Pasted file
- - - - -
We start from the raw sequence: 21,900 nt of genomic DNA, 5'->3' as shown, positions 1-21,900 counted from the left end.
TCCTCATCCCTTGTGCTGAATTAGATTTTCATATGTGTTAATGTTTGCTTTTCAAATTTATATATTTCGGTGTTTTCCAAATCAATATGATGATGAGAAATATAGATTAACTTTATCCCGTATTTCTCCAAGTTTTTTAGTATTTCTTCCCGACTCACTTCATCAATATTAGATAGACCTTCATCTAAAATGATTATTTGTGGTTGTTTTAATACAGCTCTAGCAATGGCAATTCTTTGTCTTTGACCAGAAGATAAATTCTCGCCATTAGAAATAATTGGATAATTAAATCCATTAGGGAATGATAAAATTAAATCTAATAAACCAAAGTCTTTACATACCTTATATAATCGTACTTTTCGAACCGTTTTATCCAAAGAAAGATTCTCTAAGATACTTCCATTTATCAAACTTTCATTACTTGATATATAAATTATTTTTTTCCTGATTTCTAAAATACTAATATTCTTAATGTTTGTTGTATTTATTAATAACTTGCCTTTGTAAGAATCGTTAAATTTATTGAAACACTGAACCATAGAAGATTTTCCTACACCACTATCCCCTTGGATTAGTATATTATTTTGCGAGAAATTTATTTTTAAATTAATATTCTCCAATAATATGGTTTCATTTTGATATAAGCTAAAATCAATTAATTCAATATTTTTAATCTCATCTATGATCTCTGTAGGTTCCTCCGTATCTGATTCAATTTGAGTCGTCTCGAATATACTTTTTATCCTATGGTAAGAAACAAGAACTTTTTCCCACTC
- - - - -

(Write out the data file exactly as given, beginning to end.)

We start from the raw sequence: 21,900 nt of genomic DNA, 5'->3' as shown, positions 1-21,900 counted from the left end.
TCCTCATCCCTTGTGCTGAATTAGATTTTCATATGTGTTAATGTTTGCTTTTCAAATTTATATATTTCGGTGTTTTCCAAATCAATATGATGATGAGAAATATAGATTAACTTTATCCCGTATTTCTCCAAGTTTTTTAGTATTTCTTCCCGACTCACTTCATCAATATTAGATAGACCTTCATCTAAAATGATTATTTGTGGTTGTTTTAATACAGCTCTAGCAATGGCAATTCTTTGTCTTTGACCAGAAGATAAATTCTCGCCATTAGAAATAATTGGATAATTAAATCCATTAGGGAATGATAAAATTAAATCTAATAAACCAAAGTCTTTACATACCTTATATAATCGTACTTTTCGAACCGTTTTATCCAAAGAAAGATTCTCTAAGATACTTCCATTTATCAAACTTTCATTACTTGATATATAAATTATTTTTTTCCTGATTTCTAAAATACTAATATTCTTAATGTTTGTTGTATTTATTAATAACTTGCCTTTGTAAGAATCGTTAAATTTATTGAAACACTGAACCATAGAAGATTTTCCTACACCACTATCCCCTTGGATTAGTATATTATTTTGCGAGAAATTTATTTTTAAATTAATATTCTCCAATAATATGGTTTCATTTTGATATAAGCTAAAATCAATTAATTCAATATTTTTAATCTCATCTATGATCTCTGTAGGTTCCTCCGTATCTGATTCAATTTGAGTCGTCTCGAATATACTTTTTATCCTATGGTAAGAAACAAGAACTTTTTCCCACTC